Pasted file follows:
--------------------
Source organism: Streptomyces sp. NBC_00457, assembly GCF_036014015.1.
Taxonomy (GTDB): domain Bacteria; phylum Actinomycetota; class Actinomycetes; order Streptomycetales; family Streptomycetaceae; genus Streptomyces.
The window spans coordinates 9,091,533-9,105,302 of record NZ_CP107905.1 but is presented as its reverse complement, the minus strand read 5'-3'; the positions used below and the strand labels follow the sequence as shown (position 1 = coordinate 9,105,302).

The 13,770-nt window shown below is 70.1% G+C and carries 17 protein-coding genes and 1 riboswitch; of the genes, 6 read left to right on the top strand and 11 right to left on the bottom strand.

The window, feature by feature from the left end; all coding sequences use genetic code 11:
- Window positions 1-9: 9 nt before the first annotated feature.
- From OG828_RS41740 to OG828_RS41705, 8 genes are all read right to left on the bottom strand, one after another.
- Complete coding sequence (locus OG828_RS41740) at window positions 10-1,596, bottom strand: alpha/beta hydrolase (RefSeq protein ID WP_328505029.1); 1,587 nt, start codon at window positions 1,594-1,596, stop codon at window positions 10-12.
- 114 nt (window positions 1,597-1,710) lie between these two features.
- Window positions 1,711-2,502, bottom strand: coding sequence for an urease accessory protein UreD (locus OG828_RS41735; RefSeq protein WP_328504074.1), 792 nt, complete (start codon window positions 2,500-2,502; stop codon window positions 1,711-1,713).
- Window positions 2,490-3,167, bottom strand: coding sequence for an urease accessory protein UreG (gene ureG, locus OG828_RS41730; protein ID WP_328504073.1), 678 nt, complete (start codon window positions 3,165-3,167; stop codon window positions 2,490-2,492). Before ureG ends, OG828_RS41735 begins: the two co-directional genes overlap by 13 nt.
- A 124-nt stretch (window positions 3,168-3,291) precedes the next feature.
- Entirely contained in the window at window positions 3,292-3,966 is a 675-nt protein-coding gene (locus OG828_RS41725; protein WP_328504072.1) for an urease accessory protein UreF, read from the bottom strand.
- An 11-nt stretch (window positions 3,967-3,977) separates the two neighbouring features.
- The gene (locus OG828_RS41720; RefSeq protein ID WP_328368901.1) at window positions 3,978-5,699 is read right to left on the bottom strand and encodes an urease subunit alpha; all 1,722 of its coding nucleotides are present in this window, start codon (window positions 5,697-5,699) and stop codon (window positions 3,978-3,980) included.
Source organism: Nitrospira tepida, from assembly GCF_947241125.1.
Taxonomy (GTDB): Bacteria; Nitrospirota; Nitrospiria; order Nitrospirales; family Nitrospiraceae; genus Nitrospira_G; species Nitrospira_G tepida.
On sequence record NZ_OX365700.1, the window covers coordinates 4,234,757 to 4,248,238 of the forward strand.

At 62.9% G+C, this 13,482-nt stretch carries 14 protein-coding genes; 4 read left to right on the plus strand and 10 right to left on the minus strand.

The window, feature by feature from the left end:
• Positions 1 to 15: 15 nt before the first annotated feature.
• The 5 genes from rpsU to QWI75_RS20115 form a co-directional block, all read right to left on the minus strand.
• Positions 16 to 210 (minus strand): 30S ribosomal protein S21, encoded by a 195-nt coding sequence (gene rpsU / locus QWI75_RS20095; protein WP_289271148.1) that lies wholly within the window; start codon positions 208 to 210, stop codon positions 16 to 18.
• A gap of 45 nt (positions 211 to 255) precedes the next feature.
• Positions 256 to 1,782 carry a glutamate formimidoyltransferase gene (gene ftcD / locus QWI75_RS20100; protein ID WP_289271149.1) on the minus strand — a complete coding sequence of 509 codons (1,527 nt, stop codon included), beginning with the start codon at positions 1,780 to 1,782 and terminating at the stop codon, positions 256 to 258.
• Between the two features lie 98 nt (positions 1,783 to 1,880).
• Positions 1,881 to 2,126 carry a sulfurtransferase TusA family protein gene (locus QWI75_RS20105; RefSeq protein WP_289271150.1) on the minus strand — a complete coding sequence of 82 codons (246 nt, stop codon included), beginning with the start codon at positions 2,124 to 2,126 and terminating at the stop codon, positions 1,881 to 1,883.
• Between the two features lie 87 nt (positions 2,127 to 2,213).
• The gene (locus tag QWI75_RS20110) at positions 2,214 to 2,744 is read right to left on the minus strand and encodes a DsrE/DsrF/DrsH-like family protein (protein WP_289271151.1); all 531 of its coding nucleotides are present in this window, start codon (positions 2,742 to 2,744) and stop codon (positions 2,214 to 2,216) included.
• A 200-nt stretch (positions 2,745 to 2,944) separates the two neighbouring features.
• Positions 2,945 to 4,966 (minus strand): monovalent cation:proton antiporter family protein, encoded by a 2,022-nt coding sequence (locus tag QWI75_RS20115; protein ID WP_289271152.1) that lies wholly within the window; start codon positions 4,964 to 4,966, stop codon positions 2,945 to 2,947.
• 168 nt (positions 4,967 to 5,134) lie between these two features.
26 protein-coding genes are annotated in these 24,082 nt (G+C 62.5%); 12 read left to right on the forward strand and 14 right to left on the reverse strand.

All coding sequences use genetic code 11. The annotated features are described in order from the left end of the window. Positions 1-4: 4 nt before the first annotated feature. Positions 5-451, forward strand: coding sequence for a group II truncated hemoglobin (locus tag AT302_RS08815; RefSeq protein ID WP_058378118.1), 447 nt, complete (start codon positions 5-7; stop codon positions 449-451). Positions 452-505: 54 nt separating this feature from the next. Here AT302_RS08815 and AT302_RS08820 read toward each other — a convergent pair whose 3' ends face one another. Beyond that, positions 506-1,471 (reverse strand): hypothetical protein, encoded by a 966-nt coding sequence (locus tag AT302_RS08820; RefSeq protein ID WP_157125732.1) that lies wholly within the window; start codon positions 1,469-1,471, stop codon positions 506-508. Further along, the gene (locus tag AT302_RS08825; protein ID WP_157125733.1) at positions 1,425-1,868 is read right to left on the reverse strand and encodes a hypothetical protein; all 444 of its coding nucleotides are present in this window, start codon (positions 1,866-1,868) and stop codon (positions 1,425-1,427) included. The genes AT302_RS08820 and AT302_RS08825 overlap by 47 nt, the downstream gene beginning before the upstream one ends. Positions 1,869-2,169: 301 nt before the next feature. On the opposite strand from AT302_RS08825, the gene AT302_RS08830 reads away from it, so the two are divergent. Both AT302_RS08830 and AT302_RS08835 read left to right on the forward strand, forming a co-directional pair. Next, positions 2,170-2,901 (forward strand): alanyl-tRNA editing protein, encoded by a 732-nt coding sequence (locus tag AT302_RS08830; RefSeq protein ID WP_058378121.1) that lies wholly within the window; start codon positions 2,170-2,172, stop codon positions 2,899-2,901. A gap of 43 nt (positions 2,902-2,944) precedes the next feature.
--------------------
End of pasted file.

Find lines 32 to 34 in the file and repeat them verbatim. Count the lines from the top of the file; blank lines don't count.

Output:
• 168 nt (positions 4,967 to 5,134) lie between these two features.
26 protein-coding genes are annotated in these 24,082 nt (G+C 62.5%); 12 read left to right on the forward strand and 14 right to left on the reverse strand.

All coding sequences use genetic code 11. The annotated features are described in order from the left end of the window. Positions 1-4: 4 nt before the first annotated feature. Positions 5-451, forward strand: coding sequence for a group II truncated hemoglobin (locus tag AT302_RS08815; RefSeq protein ID WP_058378118.1), 447 nt, complete (start codon positions 5-7; stop codon positions 449-451). Positions 452-505: 54 nt separating this feature from the next. Here AT302_RS08815 and AT302_RS08820 read toward each other — a convergent pair whose 3' ends face one another. Beyond that, positions 506-1,471 (reverse strand): hypothetical protein, encoded by a 966-nt coding sequence (locus tag AT302_RS08820; RefSeq protein ID WP_157125732.1) that lies wholly within the window; start codon positions 1,469-1,471, stop codon positions 506-508. Further along, the gene (locus tag AT302_RS08825; protein ID WP_157125733.1) at positions 1,425-1,868 is read right to left on the reverse strand and encodes a hypothetical protein; all 444 of its coding nucleotides are present in this window, start codon (positions 1,866-1,868) and stop codon (positions 1,425-1,427) included. The genes AT302_RS08820 and AT302_RS08825 overlap by 47 nt, the downstream gene beginning before the upstream one ends. Positions 1,869-2,169: 301 nt before the next feature. On the opposite strand from AT302_RS08825, the gene AT302_RS08830 reads away from it, so the two are divergent. Both AT302_RS08830 and AT302_RS08835 read left to right on the forward strand, forming a co-directional pair. Next, positions 2,170-2,901 (forward strand): alanyl-tRNA editing protein, encoded by a 732-nt coding sequence (locus tag AT302_RS08830; RefSeq protein ID WP_058378121.1) that lies wholly within the window; start codon positions 2,170-2,172, stop codon positions 2,899-2,901. A gap of 43 nt (positions 2,902-2,944) precedes the next feature.